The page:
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SCAM SPOT: Beware bank impersonators

09:30am February 03 2023

The fifth episode of Westpac Wire's Scam Spot Series delves into the growing number of bank impersonation scams, and how to avoid falling into the trap. (Thomas Evans)

With a growing number of scammers impersonating large financial institutions, it’s important to consider whether the voice on the other end of the phone is there to help you, or scam you.

In a world where personal information is getting less and less personal, it can seem quite normal to get a call from a seemingly trusted bank and have your personal details recited to you. But here’s where it can go wrong.

Scammers are targeting victims by impersonating banks, warning customers that their funds could be at risk and, in order to keep them safe, they need to transfer their money to a new account – often at a completely different bank.

‘Spoofing software’ may be used to make it appear as though the call is coming from a bank, or your phone might slide the message in line with previous genuine messages from the bank, making them appear legitimate.

In reality, the scammer’s goal is to obtain further information to make payments from your account.

Here are a few tips to avoid falling for this scam:

1. Beware when a bank unexpectedly contacts you. If you do receive a cold call: get the reference number, hang up, and call back on an independently sourced number. All credible organisations welcome this level of customer caution.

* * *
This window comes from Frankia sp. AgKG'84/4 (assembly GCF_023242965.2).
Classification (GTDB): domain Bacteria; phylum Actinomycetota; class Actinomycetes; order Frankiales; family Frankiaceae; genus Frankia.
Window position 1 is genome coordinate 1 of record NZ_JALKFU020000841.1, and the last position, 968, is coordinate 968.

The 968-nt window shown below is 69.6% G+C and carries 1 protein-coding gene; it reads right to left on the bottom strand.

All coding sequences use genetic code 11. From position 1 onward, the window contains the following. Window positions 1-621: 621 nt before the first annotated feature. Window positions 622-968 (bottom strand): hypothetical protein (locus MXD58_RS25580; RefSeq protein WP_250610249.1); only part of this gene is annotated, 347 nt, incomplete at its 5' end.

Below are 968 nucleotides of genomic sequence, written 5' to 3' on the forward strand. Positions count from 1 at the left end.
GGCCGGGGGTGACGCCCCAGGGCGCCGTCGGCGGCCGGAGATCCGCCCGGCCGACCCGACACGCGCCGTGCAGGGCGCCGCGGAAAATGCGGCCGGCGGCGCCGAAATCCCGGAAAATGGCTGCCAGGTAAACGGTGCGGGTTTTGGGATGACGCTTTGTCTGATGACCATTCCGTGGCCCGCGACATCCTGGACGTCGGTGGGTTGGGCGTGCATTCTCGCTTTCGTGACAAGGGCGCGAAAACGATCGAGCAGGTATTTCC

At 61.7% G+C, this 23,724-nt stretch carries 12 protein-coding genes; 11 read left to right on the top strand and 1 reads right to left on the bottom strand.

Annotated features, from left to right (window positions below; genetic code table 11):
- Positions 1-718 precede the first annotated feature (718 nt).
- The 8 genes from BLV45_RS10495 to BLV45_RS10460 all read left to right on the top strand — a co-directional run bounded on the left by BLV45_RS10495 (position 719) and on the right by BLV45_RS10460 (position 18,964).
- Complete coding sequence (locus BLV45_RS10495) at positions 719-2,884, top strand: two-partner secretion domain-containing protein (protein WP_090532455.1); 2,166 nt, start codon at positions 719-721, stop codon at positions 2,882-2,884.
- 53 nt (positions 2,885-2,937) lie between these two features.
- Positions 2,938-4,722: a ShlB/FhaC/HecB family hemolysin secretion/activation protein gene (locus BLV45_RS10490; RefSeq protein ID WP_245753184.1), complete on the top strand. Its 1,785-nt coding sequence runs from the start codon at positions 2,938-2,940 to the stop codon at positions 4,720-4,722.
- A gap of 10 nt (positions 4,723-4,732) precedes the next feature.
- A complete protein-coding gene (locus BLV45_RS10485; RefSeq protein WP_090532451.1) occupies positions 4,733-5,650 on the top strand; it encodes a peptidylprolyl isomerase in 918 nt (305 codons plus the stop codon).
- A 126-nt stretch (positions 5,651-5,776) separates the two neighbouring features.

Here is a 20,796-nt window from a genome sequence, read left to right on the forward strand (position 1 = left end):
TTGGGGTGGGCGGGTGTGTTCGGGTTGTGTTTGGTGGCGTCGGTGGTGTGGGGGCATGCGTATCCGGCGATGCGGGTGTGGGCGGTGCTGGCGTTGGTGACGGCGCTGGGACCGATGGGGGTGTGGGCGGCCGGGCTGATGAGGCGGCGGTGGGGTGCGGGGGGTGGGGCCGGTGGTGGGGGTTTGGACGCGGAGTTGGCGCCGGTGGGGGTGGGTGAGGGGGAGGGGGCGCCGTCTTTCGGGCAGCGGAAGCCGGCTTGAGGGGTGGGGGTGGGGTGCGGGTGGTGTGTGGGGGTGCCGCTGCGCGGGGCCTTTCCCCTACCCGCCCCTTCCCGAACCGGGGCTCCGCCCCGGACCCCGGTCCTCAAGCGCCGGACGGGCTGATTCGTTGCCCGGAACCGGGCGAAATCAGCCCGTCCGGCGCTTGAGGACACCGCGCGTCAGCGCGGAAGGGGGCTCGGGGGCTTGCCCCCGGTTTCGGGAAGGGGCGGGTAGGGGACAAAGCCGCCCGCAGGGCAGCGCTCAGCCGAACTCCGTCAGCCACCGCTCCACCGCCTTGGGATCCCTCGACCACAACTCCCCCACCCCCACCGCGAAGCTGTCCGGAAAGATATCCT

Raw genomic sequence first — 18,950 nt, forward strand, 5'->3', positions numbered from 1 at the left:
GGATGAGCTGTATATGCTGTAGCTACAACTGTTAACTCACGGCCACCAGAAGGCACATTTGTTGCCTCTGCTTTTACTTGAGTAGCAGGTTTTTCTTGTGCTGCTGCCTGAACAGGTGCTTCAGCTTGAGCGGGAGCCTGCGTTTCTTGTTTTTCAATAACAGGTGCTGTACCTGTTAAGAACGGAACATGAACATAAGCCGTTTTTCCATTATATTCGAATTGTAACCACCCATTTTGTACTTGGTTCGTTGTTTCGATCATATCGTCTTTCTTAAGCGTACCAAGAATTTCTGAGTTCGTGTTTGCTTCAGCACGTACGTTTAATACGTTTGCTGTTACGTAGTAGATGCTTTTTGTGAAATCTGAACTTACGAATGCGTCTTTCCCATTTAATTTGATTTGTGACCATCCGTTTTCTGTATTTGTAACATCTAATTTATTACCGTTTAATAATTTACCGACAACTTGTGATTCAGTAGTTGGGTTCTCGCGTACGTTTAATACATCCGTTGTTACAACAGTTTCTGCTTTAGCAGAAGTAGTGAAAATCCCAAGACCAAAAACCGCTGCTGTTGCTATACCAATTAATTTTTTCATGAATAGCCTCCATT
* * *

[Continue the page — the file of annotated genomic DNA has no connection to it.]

2. Don’t immediately respond if the ‘banker’ requests you urgently action something. If you are asked to complete an action while on the phone, there’s a high risk that it’s dodgy.

3. Banks do not require you to move money to keep it safe, and especially not to an account at a different bank.

4. Anyone sharing your personal information with you to gain your trust, or asking you to read out security codes or passwords, is likely scamming you. Hang up on them – the information has likely been fraudulently obtained.

If you are ever unlucky enough to experience fraud, banks may call and ask you to choose a new password or delete any viruses on your device. All other security steps will be undertaken by the bank, including securing your funds and sending you a new card.

It can be hard to know exactly who you are dealing with online or on the phone, so it’s worth taking a minute to call back and confirm – it could save you a world of trouble.

For more information about the latest scams, go to Westpac's Latest Scams & Alerts info.

Ben Young is Westpac’s Head of Fraud and Financial Crime Insights. Ben’s team researches and operates Westpac’s key fraud protection processes for the ~25 million transactions processed each day by the bank, particularly around credit cards, internet banking, branch and applications for credit. Ben has been intimately involved in Westpac’s fraud processes since 2007 and has worked in various data led risk processes since 1997.

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